Duke Harrison-Hunter: “They think they’re never going to catch me, as I’ll never see them in person”

By Jon Hooper

Duke Harrison-Hunter, is the equality, diversity and inclusion officer at Pompey in the Community, affiliated to Portsmouth FC themselves.

Duke discusses how he originally landed the role at PITC and explained that in his previous role in Southampton, he had been mentoring over 150 young people, from the ages of 16 to 24, all of whom had complex needs through youth offending backgrounds.

But like most things in life, all good things must come to an end and Duke seeked pastures new and he landed a role at Pompey in the Community as a result.

Portsmouth FC were one of many football clubs that conducted a social media blackout as a protest to racism and other forms of discrimination (Portsmouth FC)

A fortnight ago, British football clubs, players and governing bodies all participated in a four-day social media boycott in an attempt to tackle abuse and discrimination on their platforms – and Portsmouth were on of these clubs.

Duke, who’s role with both PITC and Pompey themselves, deals with racism on a matchday and was an avid advocate of this social media blackout.

“I thought it was a good idea to be honest and I think we should do more of that, not just a one-off – we should do more of that blackout stuff – for people to understand they cannot go around abusing players or anyone online”

The EID officer continued and believes the individuals online abuse players and other social media users, because they are under the impression they are never going to encounter the people they’re abusing.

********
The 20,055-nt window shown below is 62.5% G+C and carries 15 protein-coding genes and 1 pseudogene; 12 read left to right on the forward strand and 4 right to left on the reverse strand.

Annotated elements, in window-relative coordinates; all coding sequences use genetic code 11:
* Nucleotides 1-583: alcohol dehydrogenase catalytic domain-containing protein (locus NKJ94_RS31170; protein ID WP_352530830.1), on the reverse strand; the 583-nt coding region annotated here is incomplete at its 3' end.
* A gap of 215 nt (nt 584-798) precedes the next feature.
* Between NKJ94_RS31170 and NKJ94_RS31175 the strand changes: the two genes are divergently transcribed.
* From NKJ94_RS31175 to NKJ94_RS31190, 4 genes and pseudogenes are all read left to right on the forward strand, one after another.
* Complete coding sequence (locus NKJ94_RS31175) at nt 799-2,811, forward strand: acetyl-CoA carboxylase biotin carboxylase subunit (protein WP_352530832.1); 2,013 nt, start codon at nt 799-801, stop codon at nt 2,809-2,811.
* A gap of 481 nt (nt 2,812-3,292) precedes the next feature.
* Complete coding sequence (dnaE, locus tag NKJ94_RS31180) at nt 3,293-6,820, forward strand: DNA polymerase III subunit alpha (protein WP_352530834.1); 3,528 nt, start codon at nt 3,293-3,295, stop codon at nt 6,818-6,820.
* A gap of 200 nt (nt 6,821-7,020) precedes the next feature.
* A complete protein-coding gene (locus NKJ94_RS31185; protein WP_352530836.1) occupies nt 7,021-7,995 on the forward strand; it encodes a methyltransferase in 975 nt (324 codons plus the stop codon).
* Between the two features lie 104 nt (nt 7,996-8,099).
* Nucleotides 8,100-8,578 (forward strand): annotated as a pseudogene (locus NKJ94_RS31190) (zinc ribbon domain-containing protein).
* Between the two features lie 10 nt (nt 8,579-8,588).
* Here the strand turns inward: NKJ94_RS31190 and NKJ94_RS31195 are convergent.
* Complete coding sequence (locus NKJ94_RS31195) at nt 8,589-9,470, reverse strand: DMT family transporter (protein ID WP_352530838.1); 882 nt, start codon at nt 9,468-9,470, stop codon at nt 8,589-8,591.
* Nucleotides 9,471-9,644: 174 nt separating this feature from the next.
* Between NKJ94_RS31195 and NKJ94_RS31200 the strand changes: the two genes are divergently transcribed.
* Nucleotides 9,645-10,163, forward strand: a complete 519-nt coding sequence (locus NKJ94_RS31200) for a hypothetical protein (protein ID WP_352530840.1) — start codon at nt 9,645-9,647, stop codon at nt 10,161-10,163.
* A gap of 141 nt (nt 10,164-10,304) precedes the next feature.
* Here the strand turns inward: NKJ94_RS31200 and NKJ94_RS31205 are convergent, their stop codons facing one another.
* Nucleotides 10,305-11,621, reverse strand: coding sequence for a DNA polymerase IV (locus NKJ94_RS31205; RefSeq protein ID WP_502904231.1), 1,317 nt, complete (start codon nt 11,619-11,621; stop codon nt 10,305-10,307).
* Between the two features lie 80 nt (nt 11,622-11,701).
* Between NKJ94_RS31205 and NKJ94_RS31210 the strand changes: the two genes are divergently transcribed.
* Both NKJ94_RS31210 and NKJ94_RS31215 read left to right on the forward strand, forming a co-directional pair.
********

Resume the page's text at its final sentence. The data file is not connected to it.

“If I am abusing that player online, I probably won’t get to see that person ever in my life, so it gives me the reason to abuse, as we’ll never (likely) meet, because they’re too famous… they think they’re never going to catch me, as I’ll never see them in person”

Image depicting the plethora of social media platforms in 2021 (Interesting Engineering)

Social media platforms are all currently unregulated, meaning individuals can freely express their views, regardless of how offensive they are and largely, go unpunished, although there are exceptions to this.

Duke maintains hope that in the future, social media platforms will be regulated, but is unsure how well the regulation will be executed, stating “it (social media) needs to be regulated, but I’m not sure how well it would be regulated.”

Regardless as to whether social media platforms do become regulated, Duke believes that “people will learn over time” but does not see discrimination fading any time soon, stating “I think we will have discrimination for the next 10-15 years.”

Duke offered advice to anyone who has experienced discrimination online, stating: “Offer them the support and send them a link, because what they’re doing is not the one and try not to take to heart what they’re saying.”

Websites like http://www.bullying.co.uk and http://www.supportline.org.uk/ are both useful resources.

No Room For Racism logo (Sky Sports)

Duke also works closely with the No Room For Racism campaign and explained his role with the organisation to me. His primary role with the anti-racism organisation is speak with different ethnic groups in the city of Portsmouth and help connect them together.

This year, through No Room For Racism, Duke began working with the Portsmouth Education Partnership (PEP) and the National Education Union to task schools in the Hampshire region to create a poster for Portsmouth to support the anti-racism organisation – and the initative is called One City – Many Cultures.

The campaign is launching between June and July and Duke has even managed to include members of the men’s and women’s first-team to record video messages in support of the campaign.

Watch this space” is precisely what Duke said to me upon concluding this avenue of discussion, but I for one look forward to seeing the results of this campaign on social media later this summer.

Main photo: Portsmouth FC

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